DC resistivity: measurements and data
All geophysical surveys involve energizing the earth in order to generate signals, which will contain information about the types and distributions of subsurface physical properties.
For DC resistivity surveys, the energy source is a generator which injects a constant current into the ground using two electrodes. The "signals out" (data) are voltages measured at various places on the surface, along with strength of the known current source (in Amperes) and details about relative geometry of the four electrodes.
In order to create maps or graphs of raw data for quality assessment or for direct interpretations, measurements are converted into a form that is related to the relevant physical property. For each measurement, a 3D version of Ohm's Law is used to generate a datum with units of resistivity (or condutivity). These transformed data are called apparent resistivities because they represent the earth's true resistivity only if the ground is uniform within range of the measurement. When subsurface resistivity varies, interpretation must be based upon the way in which apparent resistivity varies as a function of electrode geometry and position. The commonly used survey procedures are explained later on this page, after discussions about current flow, sources, measurements, and conversion to apparent resistivities.
The path of the current in the earth after it is injected with two electrodes depends upon the distribution of electrical resistivity. If the Earth is uniform, current flows in a regular three dimensional pattern under the electrodes as illustrated Figure 1. The north slice number 8 (flagged with a *) is similar to the type of image commonly shown in texts to indicate how current flows in two dimensions under a pair of source electrodes.
Normally the earth is NOT uniform. Galvanic currents will flow towards regions of high conductivity and away from regions of high resistivity, as illustrated in Figure 2.
The relation between charge distribution, current flow and resulting potentials is discussed more fully in the section on principles.
High power and reliable constant current are the primary requirements of DC resistivity transmitters. For small scale work (electrodes up to roughly 100 m apart), a transmitter capable of sourcing up to several hundred milliwatts of power might be adequate. For larger scale work (electrodes as much as 1000 m or more apart), it is possible to obtain transmitters that can source up to 30,000 watts. See the appendix called "Instruments" for more details.
Current is usually injected as a 50% duty cycle reversing square wave (Figure 3). That is, current is on for several seconds, off for several seconds, on with reversed polarity, off, etc. Voltages are recorded while current is on.
This pattern for the current source is necessary because a voltage measured when the current is off will be non-zero in many situations. Naturally occuring potentials are called spontaneous or self potentials (SP), and they are usually caused by electrochemical activity in the ground. From the point of view of DC resistivity surveys, SP voltages are noise because measured voltages must be caused by the source current only. The 50% duty cycle reversing square wave is employed so as to remove the (poorly known) SP signals.
It is tempting to compare the earth to a resistor in an electric circuit (Figure 4a). However, it is important to recognize the difference between resistance and resistivity. If we apply Ohm's law, R=V/I, to the situation in Figure 4b, we will have a resistance, which is in units of Ohms. This is NOT the ground's resistivity, which has units of Ohm-m. We do not want the resistance of this circuit; we want a measure of the ground's resistance per unit volume, or resistivity.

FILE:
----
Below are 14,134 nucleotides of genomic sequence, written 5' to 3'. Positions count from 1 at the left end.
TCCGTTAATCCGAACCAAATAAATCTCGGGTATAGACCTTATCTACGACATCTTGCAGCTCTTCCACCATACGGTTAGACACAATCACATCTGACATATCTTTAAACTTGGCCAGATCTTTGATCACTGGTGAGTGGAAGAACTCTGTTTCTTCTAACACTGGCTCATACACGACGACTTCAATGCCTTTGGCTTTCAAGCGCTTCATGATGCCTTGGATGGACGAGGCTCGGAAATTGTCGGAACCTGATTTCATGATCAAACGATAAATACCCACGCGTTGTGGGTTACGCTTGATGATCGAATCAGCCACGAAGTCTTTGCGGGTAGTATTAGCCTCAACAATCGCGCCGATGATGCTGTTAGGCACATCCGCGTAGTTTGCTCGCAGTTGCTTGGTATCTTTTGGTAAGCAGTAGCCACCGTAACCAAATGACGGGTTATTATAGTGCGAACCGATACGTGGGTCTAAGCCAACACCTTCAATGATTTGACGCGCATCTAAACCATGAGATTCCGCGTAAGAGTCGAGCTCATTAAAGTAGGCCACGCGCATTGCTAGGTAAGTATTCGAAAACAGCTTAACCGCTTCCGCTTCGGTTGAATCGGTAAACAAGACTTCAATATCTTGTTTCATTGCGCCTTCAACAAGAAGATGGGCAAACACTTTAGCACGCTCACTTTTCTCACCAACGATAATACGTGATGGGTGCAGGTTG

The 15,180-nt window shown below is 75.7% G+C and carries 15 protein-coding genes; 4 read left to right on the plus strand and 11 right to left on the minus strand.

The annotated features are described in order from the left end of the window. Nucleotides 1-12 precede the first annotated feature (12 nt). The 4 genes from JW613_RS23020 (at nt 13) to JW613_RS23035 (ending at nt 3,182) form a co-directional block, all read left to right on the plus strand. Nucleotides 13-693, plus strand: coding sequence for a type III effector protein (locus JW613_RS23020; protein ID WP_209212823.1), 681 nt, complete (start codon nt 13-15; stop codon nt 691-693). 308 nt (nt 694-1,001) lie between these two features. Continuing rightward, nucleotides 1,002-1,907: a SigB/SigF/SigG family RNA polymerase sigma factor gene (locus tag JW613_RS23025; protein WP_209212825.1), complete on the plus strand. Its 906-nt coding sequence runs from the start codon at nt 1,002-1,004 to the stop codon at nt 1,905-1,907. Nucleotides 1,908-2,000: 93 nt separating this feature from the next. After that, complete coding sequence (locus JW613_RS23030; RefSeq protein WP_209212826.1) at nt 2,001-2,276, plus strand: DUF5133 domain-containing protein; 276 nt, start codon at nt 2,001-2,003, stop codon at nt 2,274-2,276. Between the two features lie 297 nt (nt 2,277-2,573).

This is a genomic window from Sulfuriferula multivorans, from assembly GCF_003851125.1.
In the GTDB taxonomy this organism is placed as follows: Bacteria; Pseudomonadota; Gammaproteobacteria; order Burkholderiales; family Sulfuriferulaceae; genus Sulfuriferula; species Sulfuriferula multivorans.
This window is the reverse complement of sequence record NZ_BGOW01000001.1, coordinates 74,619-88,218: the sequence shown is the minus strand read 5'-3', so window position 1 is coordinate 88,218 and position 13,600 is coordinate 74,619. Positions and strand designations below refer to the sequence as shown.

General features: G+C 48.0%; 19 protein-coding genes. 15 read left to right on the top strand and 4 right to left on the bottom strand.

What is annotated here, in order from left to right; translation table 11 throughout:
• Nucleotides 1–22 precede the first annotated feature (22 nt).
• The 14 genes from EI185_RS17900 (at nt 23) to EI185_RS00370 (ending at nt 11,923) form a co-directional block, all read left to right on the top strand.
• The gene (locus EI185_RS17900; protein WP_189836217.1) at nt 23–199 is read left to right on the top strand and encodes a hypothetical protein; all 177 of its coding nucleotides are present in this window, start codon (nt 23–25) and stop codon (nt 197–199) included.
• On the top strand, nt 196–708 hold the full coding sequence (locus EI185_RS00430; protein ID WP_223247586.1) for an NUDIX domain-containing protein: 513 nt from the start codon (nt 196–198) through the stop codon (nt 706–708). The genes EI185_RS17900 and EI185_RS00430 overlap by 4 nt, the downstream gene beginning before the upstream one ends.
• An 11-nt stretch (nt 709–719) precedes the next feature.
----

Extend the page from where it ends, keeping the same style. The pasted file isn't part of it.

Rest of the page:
In order to derive the relation between measurments (I, V, geometry) and the required physical property (resistivity or ) we should start from first principles. This is done in detail in the section called principles. The derivation is a three step process:
The actual measurement configuration can be summarized as shown in Figure 5. This conceptualization is useful, regardless of the actual placement of electrodes on the surface.
The measured voltage for any arrangement of electrodes can be derived from Figure 5 as follows (again, details are in the principles section):
G is a geometric factor (including the factor 1/2), which depends upon the locations of electrodes.
We are finally in a position to express the thing we want (a physical property) in terms of parameters we either know or measure (current, voltage and geometry). Rearranging the last expression above, we can define apparent resistivity as the halfspace resistivity which produces the observed potential from a particular electrode geometry:
. Similarily the apparent conductivity is .
We have the following important definition: Apparent resistivity is the resistivity derived using only the known current, measured voltage, and array geometry. It is the earth's true resistivity only when the earth (within range of the measurements) is a uniform halfspace. When the earth is more complicated, the measured apparent resistivity will be less than the maximum and more than the minimum true (or intrinsic) resistivities that are within range.
The essence of interpreting resistivity surveys is to find the true distribution of intrinsic resistivities by interpreting the pattern of apparent resistivities that were measured.
Now we can find simple relations between all our known and measured quantities and a useful physical property, namely the apparent resistivity. We only need expressions for the geometric factor based upon electrode geometry. G is easily found if the four distances take on convenient values. For example, if electrodes are spaced equally by a distance a, then, using the figure and relation for V above,
G = (1/a - 1/2a - 1/2a + 1/a)/2 = 1/2 a.
This is the case for the "Wenner" array shown in Figure 6, which summariz es the geometric factor for a variety of common electrode configurations. Note that in this figure, k=1/G . Usage of the various arrays is illustrated in the next section.
There is a wide assortment of configurations commonly used for gathering DC resistivity (and induced polarization) data. In the field, the choice of array depends upon:
The most common specific arrays are detailed in Figure 7, but there are several general types of surveys conducted on the surface.